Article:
Canadian telecoms firm Research In Motion has announced that it will herald the arrival of its new-generation BlackBerry 10 OS with a special launch event on 30 January, 2013.
The unveiling - which will be synchronised "in multiple countries around the world," according to the firm - will see the official release of RIM's new mobile platform, as well as introduction of the first BlackBerry 10 smartphones.
Speculation points to the initial BlackBerry 10 product line being comprised of an L-Series touch-screen mobile – potentially code-named the London for the UK market and the Laguna in the US - and a more traditional N-Series device sporting a QWERTY keyboard.
Additional gossip points to a handset code-named the Aristo and featuring a quad-core Qualcomm CPU clocked at 1.5GHZ in addition to 2GB of RAM, and a 4.65in, 1,280 x 720 pixel display. Indeed, some rumours point to the on-going development of as many as six BB10 devices in all.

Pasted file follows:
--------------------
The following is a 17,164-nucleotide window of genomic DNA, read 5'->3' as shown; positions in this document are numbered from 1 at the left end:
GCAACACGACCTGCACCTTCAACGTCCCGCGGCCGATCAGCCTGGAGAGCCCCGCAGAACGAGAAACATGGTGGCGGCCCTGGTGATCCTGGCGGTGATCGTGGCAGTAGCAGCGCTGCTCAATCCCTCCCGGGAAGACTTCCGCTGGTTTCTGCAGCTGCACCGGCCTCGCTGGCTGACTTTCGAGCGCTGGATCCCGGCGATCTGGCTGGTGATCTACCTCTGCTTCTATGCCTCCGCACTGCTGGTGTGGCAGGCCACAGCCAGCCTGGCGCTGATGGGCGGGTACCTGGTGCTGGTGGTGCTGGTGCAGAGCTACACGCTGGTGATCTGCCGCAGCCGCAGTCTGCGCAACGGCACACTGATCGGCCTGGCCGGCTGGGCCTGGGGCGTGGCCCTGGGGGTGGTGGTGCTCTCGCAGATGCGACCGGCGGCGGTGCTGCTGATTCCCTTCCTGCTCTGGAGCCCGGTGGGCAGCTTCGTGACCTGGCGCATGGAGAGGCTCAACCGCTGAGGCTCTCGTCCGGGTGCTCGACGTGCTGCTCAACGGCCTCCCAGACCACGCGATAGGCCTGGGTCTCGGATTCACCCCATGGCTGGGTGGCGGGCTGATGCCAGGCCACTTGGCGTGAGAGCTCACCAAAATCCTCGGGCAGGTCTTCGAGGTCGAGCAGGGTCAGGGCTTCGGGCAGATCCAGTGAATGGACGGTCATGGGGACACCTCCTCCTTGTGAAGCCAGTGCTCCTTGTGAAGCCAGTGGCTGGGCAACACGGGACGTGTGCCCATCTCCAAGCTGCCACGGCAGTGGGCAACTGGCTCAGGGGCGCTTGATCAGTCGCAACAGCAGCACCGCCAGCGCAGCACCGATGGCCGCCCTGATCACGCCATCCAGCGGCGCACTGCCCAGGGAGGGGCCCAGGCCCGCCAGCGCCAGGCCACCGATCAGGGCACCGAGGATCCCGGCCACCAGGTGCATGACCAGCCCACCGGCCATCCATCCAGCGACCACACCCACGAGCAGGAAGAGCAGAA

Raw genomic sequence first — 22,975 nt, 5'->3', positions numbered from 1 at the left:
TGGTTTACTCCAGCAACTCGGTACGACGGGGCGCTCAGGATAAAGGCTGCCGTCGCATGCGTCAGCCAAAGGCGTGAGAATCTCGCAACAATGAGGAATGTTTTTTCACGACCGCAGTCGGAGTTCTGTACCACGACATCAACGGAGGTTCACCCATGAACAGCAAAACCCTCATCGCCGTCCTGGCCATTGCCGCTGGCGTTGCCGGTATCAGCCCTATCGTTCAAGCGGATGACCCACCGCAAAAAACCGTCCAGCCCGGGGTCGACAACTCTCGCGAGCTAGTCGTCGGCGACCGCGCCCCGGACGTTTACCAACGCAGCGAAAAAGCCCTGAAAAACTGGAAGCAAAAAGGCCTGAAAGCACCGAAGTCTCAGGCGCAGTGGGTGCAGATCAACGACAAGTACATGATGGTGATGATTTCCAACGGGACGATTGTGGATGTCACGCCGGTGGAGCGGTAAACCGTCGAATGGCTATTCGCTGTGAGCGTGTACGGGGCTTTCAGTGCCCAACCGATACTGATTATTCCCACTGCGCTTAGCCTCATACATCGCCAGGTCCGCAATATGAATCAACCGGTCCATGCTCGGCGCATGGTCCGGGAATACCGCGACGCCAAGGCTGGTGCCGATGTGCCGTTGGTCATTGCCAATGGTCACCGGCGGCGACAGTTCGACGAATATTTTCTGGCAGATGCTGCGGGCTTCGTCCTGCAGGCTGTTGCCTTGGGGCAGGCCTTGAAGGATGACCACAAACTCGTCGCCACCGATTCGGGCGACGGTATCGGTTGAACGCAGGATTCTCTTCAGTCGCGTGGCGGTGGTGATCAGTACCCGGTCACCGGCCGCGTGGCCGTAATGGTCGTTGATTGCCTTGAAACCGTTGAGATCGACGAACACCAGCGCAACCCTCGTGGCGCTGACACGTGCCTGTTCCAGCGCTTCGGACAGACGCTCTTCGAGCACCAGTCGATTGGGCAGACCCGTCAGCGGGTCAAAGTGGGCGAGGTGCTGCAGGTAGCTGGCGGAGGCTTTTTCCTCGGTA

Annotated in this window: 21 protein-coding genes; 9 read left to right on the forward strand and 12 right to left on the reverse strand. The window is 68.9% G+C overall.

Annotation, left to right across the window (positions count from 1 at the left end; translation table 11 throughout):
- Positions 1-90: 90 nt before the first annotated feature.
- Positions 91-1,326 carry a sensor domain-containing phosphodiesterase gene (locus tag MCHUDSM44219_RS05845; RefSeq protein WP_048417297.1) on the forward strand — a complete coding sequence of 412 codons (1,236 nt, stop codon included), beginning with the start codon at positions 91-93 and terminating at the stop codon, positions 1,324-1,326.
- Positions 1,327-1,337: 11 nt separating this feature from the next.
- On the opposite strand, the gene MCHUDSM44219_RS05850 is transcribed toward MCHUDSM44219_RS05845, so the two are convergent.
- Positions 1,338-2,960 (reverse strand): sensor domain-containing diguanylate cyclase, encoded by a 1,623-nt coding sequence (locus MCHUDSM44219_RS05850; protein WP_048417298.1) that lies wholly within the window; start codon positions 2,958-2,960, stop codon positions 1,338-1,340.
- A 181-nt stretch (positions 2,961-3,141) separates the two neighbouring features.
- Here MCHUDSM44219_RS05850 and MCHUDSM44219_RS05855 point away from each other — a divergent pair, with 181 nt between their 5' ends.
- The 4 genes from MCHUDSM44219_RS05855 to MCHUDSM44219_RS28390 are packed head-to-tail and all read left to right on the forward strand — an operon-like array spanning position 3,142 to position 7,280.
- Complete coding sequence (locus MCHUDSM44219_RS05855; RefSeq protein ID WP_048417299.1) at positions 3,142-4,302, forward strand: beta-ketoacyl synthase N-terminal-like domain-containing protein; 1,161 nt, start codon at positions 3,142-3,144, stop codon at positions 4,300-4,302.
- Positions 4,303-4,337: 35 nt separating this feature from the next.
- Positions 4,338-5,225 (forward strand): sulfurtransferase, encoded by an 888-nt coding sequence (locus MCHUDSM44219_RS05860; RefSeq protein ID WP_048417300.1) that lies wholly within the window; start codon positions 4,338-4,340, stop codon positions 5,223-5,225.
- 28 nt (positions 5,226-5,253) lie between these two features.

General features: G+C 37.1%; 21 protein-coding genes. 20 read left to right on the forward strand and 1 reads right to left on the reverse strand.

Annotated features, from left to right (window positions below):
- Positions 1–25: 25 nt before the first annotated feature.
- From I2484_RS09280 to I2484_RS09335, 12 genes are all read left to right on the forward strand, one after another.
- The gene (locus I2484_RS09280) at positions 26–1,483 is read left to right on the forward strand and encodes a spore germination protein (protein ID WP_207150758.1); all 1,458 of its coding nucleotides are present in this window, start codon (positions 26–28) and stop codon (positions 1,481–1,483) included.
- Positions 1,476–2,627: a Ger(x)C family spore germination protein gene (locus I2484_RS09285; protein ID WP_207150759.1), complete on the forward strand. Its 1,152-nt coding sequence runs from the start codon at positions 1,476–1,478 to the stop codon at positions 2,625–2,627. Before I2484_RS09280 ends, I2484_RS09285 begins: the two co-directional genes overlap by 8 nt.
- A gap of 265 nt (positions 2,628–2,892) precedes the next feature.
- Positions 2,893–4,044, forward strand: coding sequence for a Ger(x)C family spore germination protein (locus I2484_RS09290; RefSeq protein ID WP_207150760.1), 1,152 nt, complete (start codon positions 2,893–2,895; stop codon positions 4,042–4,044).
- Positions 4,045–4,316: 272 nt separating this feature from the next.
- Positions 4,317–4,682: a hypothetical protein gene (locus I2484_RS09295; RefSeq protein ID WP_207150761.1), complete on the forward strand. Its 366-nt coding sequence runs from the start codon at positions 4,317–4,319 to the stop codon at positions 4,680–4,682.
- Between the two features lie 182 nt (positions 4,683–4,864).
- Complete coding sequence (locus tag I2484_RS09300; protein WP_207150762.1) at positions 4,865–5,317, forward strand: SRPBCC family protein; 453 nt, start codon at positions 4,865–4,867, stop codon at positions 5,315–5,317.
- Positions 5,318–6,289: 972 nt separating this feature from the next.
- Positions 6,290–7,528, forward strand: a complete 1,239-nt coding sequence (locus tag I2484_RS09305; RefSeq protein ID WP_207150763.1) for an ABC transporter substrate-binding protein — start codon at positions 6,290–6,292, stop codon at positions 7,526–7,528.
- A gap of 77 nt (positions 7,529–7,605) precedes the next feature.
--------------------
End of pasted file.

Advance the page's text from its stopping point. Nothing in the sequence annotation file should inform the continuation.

"In building BlackBerry 10, we set out to create a truly unique mobile computing experience that constantly adapts to your needs. Our team has been working tirelessly to bring our customers innovative features combined with a best in class browser, a rich application ecosystem, and cutting-edge multimedia capabilities. All of this will be integrated into a user experience – the BlackBerry Flow – that is unlike any smartphone on the market today," said Thorsten Heins, president and CEO of Research In Motion.
"We are looking forward to getting BlackBerry 10 in the hands of our customers around the world," he added.
The apparent confirmation of a late-January launch could go a long way to appeasing the North American firm's more ardent critics, who have been given ample ammunition of late, not least in the form of persistent rumours that RIM's new BB10 platform might not arrive until March 2013 at the earliest.
But the clouds over Ontario may well be clearing. In addition to the news of a release event, the BlackBerry 10 platform became RIM's first mobile OS to get pre-launch FIPS 140-2 cryptographic module certification, meaning that it is cleared for use by US government agencies – a big PR boost and a useful selling point from an enterprise market perspective.